Participants will be extended IFDC’s negotiated special rate of US $80.00 per person/per night for bed and breakfast (inclusive of taxes). This rate is valid for reservations made NO LATER THAN April 15, 2017. After this date, reservations will be subject to room availability and at the best available rate. Participants will be responsible for reservation and payment of accommodations at the Erata Hotel. Participants should plan to arrive in Accra, Ghana, on Sunday, May 14, 2017.

ERATA Hotel

Ouagadougou Avenue, Okponglo, East Legon

P.O. Box KIA 9968

Airport-Accra, GHANA

E-Mail : info@eratahotel.com

Website: reservations.eratahotel@yahoo.co.uk

Tel: +233 544 336761/572 717590/263 003927

Fax: +233 302 505 119

VISA & MEDICAL INSURANCE

APPLICATIONS FOR NECESSARY VISAS SHOULD BE MADE AS EARLY AS POSSIBLE. Participants who are not eligible to enter Ghana without a visa should apply at the nearest Ghana’s embassy for a visa. All required immunizations and health formalities should be completed. Medical insurance should be obtained by participants. The training program fee does not cover any medical insurance or expenses.

Enrollment & Fees

 


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REGISTRATION & PROGRAM FEE

The program fee for this training course is US $1,650 per participant (inclusive of a US $250 non-refundable deposit) and should reach IFDC no later than April 17, 2017, three (3) weeks before the program is scheduled. Those received thereafter will be accepted at IFDC’s discretion and incur a late fee. Participants will be given the opportunity to take advantage of an early bird rate if registration and payment is received by IFDC prior to March 27. Please refer to the table below for pricing:

The program fee, less the non-refundable deposit, will be refunded for cancellations made two (2) weeks before the commencement of the program. Ninety percent of the paid fee will be returned and 10 percent, in addition to the deposit, will be charged to cover administrative costs for cancellations made between two (2) weeks and one (1) week before the commencement of the program. Cancellations made less than one (1) week before the commencement of the program will receive no refund.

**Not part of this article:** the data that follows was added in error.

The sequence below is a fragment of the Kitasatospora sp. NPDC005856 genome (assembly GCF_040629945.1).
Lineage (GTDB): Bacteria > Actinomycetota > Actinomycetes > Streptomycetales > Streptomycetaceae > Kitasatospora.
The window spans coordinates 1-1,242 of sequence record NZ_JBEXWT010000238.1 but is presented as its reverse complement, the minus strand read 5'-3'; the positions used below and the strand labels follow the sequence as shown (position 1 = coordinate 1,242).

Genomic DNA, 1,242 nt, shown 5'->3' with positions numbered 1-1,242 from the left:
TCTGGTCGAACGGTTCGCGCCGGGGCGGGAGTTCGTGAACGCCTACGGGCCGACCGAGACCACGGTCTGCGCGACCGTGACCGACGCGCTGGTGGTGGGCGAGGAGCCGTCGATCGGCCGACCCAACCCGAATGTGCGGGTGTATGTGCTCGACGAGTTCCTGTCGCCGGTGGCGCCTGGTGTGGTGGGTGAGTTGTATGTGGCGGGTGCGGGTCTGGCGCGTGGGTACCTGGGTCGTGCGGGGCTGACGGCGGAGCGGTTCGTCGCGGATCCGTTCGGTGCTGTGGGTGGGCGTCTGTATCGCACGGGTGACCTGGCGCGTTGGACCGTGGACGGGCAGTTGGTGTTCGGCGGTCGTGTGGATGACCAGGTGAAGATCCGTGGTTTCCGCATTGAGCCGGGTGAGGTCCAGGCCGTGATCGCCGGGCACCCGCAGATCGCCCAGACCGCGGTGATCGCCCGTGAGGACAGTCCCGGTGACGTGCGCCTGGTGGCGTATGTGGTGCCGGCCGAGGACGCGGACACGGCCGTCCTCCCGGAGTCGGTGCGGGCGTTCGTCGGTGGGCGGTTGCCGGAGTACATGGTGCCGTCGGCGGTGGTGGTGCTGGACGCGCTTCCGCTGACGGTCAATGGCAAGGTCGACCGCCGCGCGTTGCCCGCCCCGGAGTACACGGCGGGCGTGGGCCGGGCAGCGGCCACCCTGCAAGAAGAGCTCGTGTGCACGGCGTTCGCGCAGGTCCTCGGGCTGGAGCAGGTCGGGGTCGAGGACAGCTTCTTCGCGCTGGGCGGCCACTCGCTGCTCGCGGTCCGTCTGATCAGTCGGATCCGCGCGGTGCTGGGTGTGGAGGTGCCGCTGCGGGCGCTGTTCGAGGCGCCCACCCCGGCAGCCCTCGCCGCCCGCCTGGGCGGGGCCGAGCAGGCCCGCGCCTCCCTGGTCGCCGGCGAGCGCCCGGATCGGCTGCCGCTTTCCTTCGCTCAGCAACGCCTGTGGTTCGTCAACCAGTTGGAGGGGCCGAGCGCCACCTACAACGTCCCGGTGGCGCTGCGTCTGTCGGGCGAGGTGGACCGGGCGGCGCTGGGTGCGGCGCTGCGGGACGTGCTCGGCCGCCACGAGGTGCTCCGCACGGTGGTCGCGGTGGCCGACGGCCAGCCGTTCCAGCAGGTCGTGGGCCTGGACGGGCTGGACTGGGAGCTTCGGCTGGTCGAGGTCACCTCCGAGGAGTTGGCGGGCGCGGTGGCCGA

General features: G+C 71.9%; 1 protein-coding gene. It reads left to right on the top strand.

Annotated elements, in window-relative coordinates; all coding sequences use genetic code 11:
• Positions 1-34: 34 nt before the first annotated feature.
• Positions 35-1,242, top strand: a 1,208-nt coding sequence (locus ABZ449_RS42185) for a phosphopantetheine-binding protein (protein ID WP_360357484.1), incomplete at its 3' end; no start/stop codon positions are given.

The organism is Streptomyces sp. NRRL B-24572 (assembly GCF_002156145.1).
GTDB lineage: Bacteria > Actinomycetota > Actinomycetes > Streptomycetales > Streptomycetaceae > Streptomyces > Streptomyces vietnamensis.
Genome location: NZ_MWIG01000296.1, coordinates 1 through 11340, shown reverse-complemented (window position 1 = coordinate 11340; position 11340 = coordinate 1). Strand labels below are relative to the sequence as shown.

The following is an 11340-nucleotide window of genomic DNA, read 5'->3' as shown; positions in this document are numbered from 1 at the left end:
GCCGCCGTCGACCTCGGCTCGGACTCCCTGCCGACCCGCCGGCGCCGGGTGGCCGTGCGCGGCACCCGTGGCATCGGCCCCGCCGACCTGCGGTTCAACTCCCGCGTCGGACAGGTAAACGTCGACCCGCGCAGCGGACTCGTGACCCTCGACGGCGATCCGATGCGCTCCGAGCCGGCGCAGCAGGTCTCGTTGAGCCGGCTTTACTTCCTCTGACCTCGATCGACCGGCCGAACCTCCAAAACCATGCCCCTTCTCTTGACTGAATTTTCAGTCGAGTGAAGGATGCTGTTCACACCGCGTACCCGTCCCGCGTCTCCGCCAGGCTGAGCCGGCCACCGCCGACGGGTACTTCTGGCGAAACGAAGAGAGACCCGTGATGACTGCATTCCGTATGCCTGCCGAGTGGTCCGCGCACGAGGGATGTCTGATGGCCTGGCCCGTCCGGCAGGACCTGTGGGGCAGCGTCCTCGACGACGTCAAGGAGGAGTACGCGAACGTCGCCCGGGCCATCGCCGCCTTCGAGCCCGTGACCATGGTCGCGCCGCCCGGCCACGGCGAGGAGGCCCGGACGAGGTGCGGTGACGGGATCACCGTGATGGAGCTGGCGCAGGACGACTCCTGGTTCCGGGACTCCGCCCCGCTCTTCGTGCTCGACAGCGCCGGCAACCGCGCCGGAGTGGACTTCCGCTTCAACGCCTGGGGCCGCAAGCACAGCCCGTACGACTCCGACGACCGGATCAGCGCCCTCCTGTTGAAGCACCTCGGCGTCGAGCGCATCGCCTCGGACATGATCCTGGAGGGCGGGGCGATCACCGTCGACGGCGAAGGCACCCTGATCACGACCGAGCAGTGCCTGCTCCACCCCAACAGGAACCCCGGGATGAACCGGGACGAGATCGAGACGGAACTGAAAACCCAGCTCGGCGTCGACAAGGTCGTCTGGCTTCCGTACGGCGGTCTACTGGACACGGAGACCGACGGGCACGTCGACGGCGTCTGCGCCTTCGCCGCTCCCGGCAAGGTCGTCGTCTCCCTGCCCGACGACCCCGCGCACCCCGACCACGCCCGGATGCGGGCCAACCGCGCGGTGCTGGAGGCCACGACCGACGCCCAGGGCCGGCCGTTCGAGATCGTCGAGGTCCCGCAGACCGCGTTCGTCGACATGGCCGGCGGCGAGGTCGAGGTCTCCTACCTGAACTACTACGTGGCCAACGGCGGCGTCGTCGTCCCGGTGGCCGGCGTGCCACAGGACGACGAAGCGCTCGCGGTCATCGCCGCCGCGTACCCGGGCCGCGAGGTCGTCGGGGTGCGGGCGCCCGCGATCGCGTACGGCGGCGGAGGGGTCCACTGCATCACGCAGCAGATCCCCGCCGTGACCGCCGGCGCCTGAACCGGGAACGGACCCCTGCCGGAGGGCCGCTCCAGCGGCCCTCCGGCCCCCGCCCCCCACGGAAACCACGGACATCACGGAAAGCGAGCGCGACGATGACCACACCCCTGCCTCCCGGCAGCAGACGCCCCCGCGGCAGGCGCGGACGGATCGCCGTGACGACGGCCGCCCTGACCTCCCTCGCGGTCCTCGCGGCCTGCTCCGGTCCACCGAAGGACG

Registration will be on a first-come, first-served basis. Paid participants will receive priority. An organization wishing to enroll more than one participant should supply information and payment for each participant.

Payment of the program fee can be made by: (1) check or draft payable to IFDC; (2) wire transfer to IFDC’s account in the U.S.A. through First Metro Bank, 406 West Avalon Avenue, Muscle Shoals, Alabama, U.S.A., ABA number 062203955 for credit to IFDC account number 55281; or (3) major credit card – MasterCard, Visa or American Express.

The program fee covers registration, training and reference material, coffee/tea breaks, all lunches and surface transportation on field trips. The fee does not include air travel, lodging and dinner expenses, or medical and communication expenses.

PAYMENT

Payment of the program fee can be made by:

  • (1) check or draft payable to IFDC;
  • (2) wire transfer to IFDC’s account in the U.S.A. through First Metro Bank, 406 West Avalon Avenue, Muscle Shoals, Alabama, U.S.A., ABA number 062203955 for credit to IFDC account number 55281; or
  • (3) major credit card – MasterCard, Visa or American Express.

The program fee covers registration, training and reference material, coffee/tea breaks, all lunches and surface transportation on field trips. The fee does not include air travel, lodging and dinner expenses, or medical and communication expenses.

About


ABOUT IFDC

IFDC is a nonprofit, public international organization (PIO) dedicated to increasing agricultural productivity and food production through the development and use of plant nutrients in sustainable crop production systems. Headquartered in Muscle Shoals, Alabama, U.S.A., IFDC is involved in human resource development, research and technical assistance in collaboration with public, private, national and international organizations throughout the world. IFDC has conducted more than 700 formal workshops, study tours and training programs for more than 11,000 participants from over 150 countries since 1974. The programs have covered a wide range of subjects including integrated soil fertility management and fertilizer use efficiency, fertilizer production technology, agro-input dealerships, competitive marketing, supply chain management, investment analysis, policy reforms and numerous specialized topics.

FOR MORE INFORMATION

Director,
Training and Workshop Coordination Unit

IFDC
P.O. Box 2040 Muscle Shoals, Alabama 35662, U.S.A.
Telephone: +1 (256) 381-6600
Telefax: +1 (256) 381-7408
E-Mail: training@ifdc.org
Website: www.ifdc.org
As a nonprofit organization, IFDC does not finance or sponsor any participant.